In the real line this problem has a nice, somewhat explicit solution: Take, for example, the standard smooth function with compact support (if there is no standard for you then just take a non-negative one with support in ), and define , now just put . Now it's standard to show that satisfies what is asked.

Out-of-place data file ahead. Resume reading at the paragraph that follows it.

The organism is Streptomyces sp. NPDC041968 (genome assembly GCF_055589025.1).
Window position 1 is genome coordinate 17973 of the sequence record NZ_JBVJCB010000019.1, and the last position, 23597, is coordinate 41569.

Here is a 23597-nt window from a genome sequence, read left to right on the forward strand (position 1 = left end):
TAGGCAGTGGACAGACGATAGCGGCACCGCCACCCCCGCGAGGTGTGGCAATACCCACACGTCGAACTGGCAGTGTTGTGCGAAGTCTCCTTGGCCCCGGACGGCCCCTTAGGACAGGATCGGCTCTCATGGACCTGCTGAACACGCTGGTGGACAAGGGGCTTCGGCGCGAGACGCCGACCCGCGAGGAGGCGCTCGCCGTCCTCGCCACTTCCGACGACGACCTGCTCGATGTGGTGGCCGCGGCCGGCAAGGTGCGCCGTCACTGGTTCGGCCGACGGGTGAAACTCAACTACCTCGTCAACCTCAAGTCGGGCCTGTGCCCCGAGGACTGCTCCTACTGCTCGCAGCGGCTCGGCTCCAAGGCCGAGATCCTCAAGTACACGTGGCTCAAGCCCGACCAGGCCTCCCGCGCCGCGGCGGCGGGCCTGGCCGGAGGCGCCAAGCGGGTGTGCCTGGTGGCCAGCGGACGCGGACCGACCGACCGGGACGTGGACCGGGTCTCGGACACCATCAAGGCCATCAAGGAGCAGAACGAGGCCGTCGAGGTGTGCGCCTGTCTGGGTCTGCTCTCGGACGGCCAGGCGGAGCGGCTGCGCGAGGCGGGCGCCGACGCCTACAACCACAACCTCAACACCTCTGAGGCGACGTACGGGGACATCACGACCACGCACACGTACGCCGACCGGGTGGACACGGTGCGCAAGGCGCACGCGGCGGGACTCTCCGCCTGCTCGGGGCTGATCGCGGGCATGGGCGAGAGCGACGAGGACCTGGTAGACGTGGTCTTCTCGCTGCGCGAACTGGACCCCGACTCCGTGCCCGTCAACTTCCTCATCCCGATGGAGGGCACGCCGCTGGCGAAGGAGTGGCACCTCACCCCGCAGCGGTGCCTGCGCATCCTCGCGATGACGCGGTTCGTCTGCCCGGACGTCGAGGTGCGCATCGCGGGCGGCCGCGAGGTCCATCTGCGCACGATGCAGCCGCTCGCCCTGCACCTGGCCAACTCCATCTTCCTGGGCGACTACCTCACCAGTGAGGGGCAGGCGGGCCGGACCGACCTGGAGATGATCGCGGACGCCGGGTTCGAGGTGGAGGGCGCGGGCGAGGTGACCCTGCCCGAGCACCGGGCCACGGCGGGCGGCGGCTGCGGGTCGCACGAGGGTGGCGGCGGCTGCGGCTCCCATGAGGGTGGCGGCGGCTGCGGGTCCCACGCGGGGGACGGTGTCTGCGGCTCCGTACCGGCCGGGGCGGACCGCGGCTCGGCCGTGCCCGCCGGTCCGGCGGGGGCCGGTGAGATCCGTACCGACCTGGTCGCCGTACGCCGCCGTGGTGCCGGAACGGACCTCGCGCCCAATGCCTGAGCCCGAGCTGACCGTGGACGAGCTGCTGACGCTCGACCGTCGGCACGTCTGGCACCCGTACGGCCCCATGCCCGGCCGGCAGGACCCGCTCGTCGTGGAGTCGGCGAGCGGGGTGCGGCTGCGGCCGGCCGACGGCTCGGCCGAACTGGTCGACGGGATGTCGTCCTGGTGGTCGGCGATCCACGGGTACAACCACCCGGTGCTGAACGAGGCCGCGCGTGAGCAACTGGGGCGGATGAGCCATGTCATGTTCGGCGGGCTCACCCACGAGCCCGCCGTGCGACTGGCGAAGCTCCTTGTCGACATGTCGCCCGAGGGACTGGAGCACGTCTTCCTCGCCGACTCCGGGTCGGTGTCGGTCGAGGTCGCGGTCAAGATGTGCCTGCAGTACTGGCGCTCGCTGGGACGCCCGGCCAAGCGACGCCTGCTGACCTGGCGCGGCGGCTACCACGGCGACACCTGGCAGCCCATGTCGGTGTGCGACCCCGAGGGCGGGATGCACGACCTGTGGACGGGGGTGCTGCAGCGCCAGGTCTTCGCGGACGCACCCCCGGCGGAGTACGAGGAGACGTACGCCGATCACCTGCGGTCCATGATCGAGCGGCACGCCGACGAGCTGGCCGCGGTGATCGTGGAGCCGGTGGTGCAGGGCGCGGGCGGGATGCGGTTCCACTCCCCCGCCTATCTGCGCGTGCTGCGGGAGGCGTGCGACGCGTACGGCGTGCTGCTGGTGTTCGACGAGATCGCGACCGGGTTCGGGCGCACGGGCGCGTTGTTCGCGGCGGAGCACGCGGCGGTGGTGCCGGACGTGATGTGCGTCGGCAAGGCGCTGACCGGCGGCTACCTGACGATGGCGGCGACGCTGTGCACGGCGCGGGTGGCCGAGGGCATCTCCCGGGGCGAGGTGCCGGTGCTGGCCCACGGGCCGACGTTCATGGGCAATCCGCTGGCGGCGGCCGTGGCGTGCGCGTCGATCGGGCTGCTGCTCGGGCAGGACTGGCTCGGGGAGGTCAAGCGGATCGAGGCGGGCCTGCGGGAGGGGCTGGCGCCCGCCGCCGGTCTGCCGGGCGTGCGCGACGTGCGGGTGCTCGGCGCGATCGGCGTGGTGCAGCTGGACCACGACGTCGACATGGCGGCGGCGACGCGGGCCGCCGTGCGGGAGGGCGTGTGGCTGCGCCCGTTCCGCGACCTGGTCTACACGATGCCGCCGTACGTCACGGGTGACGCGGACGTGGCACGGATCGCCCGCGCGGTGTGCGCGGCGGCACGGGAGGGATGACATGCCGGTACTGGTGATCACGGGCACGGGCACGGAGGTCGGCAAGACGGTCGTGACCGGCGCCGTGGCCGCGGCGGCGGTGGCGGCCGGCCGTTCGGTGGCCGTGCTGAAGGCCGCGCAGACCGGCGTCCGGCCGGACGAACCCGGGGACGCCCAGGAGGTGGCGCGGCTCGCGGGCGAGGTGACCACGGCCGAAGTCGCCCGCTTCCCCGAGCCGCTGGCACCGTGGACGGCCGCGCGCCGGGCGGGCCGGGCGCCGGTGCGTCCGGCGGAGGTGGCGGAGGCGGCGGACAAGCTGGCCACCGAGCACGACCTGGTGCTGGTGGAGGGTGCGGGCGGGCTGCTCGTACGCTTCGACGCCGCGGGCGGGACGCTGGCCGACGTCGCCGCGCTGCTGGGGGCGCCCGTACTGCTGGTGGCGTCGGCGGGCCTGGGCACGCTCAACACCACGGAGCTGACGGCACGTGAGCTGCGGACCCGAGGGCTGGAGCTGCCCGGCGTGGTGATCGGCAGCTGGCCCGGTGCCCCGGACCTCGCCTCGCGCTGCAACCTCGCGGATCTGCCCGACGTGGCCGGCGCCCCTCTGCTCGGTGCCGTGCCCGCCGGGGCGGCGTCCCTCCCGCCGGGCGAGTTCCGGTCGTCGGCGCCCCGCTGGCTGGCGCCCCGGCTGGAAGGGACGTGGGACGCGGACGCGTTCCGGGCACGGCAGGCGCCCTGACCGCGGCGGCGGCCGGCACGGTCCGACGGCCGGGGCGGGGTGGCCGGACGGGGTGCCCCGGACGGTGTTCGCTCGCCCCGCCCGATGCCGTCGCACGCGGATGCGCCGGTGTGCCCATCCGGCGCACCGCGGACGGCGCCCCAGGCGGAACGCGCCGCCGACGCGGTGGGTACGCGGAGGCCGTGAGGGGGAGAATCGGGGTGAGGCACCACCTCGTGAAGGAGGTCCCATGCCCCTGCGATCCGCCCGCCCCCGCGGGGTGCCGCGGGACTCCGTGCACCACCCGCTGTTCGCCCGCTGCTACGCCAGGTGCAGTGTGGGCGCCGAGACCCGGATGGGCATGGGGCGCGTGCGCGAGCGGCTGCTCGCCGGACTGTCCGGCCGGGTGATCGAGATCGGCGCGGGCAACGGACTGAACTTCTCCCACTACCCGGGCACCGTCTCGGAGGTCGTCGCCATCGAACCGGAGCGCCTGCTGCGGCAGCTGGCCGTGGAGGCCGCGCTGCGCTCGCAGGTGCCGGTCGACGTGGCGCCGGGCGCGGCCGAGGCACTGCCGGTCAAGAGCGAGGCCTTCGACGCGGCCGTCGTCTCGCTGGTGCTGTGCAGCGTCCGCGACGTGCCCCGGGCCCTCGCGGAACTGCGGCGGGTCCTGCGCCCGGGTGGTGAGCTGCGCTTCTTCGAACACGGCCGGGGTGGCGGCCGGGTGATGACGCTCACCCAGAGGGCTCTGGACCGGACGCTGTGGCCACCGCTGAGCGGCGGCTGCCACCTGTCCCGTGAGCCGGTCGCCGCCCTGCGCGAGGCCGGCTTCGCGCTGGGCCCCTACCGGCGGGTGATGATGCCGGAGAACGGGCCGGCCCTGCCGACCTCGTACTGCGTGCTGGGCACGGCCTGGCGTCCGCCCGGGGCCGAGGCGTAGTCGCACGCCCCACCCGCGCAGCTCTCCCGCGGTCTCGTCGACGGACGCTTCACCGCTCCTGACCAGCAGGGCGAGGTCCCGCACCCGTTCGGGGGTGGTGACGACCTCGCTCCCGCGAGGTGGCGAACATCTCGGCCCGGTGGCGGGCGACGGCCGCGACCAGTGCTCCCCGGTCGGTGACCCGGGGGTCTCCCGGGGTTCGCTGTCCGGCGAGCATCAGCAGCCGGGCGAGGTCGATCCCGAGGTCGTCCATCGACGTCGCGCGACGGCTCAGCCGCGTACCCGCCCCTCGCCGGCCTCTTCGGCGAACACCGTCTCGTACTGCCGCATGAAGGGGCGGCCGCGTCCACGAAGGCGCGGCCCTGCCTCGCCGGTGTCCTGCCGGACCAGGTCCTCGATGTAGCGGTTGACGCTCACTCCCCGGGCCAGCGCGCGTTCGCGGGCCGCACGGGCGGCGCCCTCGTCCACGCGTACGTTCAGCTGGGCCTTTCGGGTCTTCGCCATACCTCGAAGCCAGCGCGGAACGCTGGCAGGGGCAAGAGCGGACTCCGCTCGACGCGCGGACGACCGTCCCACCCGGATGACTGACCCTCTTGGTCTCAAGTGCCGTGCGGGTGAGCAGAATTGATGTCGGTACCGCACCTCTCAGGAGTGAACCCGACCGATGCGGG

On the other hand, the approach you're hinted at works to construct so called "cut-off" functions over any open bounded subset, even in higher dimensions. To prove it like this, take an interval which properly contains , now let be the distance from to the complement of , the characteristic function of and take your such that its support is contained in, say, . Now it's easy to prove this functions satisfies what is asked (If you know that ).